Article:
This article covers organizations that have no in-house IT infrastructure; they have PCs, or ChromeBoxes, or other terminals, but they’re only used to access apps via the browser. It might be MS Office 365, Google Apps, another cloud office suite, or other Cloud apps as well, such as sales force automation, customer relationship management, accounting software or enterprise resource planning.
Your cloud vendors may or may not offer backups as well as resilient servers. You need to understand backup options, whether you back up your cloud apps to local storage or to another cloud.
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Even if you don’t have data center hardware at your location, you need a strategy for backups and for disaster recovery. Data must be protected, but more than that, you need to be able to get up and running if something happens to the cloud where your applications and data are stored. You also need to identify all the places where your data is located, such as the cloud, like an Office 365 server or Outlook.com email system. There may be data at multiple locations, stored with different cloud vendors.
Where is your data?
There is really no need for a small organization to run its own data center. There are multiple competing services that can supply all the needs of a small business from office applications and specialized apps like enterprise resource planning, to data storage, to email, messaging and other communications products.
Further reading Dropbox for Business vs OneDrive for Business vs Google G Suite
Users do not need expensive hardware – a ChromeBox or other Internet terminal is inexpensive, easy to maintain, and easy to wipe and re-install if a problem occurs. All data is kept at the cloud provider, which offers levels of security and redundancy that many small businesses can’t afford to install in-house or hire experts to run.
Your data is still the lifeblood of your organization. While cloud providers have experts in data loss prevention, security, and disaster recovery, there is still the possibility that something could happen to the vendor’s systems, to your data, or to the access to your data.
While you may not need the expertise of an in-house administrator, you still need to understand what your options are for availability, where your data is stored, how you can get work done, and access your data if there is an Internet outage.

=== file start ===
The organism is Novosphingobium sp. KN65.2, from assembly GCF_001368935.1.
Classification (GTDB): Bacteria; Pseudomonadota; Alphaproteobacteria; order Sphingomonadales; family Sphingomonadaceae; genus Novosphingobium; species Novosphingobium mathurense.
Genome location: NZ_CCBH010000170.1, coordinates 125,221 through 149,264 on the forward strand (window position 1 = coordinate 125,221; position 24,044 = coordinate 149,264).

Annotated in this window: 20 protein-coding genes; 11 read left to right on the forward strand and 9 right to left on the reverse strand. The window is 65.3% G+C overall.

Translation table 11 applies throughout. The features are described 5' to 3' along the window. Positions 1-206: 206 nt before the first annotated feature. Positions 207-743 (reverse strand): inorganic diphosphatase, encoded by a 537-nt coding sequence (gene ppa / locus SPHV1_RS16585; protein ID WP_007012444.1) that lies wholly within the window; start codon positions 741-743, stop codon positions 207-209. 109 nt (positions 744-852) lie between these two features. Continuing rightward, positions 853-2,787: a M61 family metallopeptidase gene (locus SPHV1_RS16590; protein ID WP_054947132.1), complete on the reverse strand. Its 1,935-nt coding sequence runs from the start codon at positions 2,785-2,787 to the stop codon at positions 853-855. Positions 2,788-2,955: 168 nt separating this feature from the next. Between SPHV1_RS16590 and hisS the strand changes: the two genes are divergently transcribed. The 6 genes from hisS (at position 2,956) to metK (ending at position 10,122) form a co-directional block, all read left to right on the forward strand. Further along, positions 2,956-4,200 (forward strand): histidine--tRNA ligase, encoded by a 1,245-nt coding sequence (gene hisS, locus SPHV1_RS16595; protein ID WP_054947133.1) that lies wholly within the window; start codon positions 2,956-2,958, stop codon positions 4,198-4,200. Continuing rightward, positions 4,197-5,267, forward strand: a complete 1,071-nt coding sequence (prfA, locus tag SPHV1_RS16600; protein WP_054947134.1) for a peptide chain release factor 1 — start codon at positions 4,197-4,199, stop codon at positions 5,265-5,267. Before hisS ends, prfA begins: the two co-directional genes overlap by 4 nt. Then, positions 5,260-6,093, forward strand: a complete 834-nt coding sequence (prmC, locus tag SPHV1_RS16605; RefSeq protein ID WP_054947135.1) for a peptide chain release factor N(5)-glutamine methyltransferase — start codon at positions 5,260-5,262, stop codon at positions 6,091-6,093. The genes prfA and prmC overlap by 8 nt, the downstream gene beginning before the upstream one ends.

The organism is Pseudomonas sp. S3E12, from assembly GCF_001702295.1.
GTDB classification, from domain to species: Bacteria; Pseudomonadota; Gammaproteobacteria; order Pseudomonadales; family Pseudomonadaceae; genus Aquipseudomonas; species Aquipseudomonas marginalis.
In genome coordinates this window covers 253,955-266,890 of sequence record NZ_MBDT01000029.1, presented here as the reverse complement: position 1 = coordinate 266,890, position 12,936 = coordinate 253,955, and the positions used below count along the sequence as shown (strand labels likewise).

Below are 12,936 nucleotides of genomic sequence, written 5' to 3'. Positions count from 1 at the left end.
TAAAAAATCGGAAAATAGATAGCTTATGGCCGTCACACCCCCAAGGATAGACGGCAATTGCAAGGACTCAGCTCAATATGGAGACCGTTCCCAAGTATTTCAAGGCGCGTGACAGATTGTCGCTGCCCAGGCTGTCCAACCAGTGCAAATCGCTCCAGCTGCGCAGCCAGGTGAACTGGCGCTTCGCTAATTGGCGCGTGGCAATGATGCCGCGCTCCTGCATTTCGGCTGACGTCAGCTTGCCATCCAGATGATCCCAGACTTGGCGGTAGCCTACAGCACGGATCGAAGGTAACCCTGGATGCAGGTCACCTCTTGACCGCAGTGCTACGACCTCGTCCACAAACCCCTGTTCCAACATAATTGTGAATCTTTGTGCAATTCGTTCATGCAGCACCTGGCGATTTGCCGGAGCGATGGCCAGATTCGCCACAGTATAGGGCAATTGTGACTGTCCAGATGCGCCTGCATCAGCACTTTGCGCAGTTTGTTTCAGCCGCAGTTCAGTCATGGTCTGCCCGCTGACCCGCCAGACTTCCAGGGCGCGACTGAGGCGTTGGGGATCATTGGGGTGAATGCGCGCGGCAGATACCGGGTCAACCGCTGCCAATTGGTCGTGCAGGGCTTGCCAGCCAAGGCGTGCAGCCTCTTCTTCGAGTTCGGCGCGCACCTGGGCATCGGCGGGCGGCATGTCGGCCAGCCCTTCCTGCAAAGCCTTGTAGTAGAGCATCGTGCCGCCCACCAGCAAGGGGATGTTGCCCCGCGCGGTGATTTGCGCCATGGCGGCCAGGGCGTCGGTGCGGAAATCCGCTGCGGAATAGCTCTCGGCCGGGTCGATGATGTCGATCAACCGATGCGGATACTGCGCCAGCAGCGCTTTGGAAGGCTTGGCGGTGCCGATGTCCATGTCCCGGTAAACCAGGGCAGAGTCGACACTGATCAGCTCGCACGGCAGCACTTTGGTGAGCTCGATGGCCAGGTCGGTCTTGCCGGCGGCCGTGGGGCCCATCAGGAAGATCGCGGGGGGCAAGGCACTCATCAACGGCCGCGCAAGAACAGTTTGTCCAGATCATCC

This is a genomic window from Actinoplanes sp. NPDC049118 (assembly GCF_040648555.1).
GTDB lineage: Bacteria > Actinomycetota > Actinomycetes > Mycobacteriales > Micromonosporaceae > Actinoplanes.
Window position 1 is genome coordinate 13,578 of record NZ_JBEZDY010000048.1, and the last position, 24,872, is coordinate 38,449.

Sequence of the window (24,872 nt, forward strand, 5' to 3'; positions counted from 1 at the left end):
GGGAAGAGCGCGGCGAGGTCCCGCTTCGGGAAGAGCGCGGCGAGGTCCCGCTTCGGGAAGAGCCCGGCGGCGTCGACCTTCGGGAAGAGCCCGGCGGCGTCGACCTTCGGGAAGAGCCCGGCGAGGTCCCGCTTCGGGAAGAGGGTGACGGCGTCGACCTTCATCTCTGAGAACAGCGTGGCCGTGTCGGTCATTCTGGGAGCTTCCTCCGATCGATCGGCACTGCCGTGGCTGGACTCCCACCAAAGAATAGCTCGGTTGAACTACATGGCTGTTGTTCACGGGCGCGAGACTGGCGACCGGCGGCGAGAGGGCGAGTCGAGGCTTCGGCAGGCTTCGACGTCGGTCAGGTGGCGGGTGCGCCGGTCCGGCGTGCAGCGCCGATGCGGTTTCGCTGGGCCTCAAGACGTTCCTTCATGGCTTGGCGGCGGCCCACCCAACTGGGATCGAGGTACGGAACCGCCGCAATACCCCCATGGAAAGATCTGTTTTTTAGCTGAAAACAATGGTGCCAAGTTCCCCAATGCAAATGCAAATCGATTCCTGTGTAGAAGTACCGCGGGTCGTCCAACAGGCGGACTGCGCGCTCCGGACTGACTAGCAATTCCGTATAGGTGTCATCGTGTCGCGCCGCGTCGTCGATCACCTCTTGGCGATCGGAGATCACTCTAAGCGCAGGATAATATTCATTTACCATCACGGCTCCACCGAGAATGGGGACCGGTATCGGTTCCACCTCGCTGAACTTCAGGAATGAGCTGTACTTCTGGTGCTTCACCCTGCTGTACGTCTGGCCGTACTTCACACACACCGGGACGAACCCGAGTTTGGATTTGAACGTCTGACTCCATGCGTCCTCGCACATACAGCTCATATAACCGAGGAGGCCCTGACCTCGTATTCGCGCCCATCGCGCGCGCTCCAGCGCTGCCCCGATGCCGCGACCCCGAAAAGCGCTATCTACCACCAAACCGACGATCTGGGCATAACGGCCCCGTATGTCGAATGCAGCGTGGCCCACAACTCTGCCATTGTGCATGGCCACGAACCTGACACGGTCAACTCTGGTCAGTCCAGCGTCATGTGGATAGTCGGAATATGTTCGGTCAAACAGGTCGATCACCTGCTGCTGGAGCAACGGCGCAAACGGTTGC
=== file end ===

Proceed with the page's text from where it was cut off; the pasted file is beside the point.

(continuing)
With a cloud-based system, there is no hardware at your location. However, the hardware is still there, in the cloud vendor’s data center. There are options for keeping your apps and data secure and available. There are usually multiple data centers – if one goes down, you can access your data through another, but you have to choose that option and set things up beforehand, not only replicating data but making sure that users can access the same applications at the backup data center.
Further reading Geo-Redundancy Comparison: Amazon S3, Microsoft Azure Blob, and Google Cloud Storage
Most cloud vendors offer backup functions, from secondary data stores to keeping all of your data at multiple sites, to archiving and discovery options. The choices may seem bewildering, and this can be true even if you have experience as a data administrator rather than as an operations manager with little IT background. But if you don’t take the time to understand the options and choose the right one for your company, you may find yourself out on the street after a data loss brings your company operations to a standstill.
Take the time to understand the concepts and look through the options. If your company is local and offers services only to residents of your state or even within one city, you may see little point in having multiple data centers within the U.S. or around the world. However, if your connection to that data center is interrupted by an Internet outage, a break in the physical link between your company and the Internet or a failure in the cloud vendor’s systems, you might find yourselves unable to access your data or applications until the problem is fixed. If that’s a few minutes, it’s not such a big deal. If it’s many hours or even days or weeks, what will you do then?
Your data may be in several different locations:
- at Office365/G Suite servers
- at vendors of specialized software like payroll or inventory systems
- at customer-facing apps like your website or e-commerce system